California arson (California Penal Code section 451) is defined as the willful or malicious setting fire to and burning or causing any occupied dwelling to include any structure, property or forest land to be burned. It also includes the aiding, counseling or soliciting burning. California arson law does not limit the crime to the burning of a house. Instead willful or malicious burning of any structure, forest land or property constitutes arson.
Certain aggravating factors will elevate the crime of arson to aggravated arson. A conviction for arson within the previous 10 years automatically elevates any subsequent charge to aggravated arson. If the arson causes property damage or other losses in excess of $6.5 million dollars or causes damage to five or more inhabited structures, the charge will be aggravated arson.
If great bodily injury occurs as a result, you can be sentenced to five, seven or nine years in state prison. If the structure burned was inhabited, the felony is punishable by three, five or eight years. The burning of forest land is punishable by two, four or six years in prison. Burning of property not a structure is punishable by 16 months, two or three years in prison. The penalty for aggravated arson is 10 years to life in prison.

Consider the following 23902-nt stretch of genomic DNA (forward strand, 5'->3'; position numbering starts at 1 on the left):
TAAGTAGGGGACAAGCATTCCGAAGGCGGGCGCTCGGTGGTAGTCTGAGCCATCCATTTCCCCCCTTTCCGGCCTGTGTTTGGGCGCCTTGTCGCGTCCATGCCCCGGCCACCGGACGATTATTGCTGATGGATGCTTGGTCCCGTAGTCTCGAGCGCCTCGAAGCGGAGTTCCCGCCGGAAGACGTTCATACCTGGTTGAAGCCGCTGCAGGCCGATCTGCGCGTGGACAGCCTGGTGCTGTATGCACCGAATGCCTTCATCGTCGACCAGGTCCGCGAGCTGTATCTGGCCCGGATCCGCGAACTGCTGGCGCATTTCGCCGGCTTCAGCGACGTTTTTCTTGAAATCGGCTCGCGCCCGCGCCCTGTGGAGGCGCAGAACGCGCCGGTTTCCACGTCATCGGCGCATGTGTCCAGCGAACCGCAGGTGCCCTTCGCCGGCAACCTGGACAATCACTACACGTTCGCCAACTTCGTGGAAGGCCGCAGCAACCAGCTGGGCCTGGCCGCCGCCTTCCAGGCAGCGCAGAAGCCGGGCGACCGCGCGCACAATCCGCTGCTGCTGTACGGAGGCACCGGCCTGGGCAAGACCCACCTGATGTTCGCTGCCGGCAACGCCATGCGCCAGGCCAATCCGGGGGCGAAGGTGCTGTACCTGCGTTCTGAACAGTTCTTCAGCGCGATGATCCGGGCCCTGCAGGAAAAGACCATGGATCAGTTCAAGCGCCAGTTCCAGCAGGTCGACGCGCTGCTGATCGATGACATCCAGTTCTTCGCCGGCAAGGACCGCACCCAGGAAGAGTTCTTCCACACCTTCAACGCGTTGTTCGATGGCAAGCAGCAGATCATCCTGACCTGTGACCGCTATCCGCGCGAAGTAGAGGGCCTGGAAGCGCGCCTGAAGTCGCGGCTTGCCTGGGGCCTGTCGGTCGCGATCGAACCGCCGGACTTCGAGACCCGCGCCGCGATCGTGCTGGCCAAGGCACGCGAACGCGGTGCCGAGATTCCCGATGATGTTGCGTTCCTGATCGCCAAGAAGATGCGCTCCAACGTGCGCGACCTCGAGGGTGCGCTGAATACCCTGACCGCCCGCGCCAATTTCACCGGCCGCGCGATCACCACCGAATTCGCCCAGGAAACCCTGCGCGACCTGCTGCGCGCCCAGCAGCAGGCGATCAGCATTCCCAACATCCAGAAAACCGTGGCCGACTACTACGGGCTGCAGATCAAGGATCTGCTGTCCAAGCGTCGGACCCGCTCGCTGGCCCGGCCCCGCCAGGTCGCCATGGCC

The penalty for arson in California is enhanced by one to three years for each of certain conditions that are present. If a firefighter, peace officer or emergency personnel suffers great bodily injury as a result of the arson, the sentence will be enhanced. Similarly, if more than one person at all is seriously injured, the sentence will be enhanced by one to three years.
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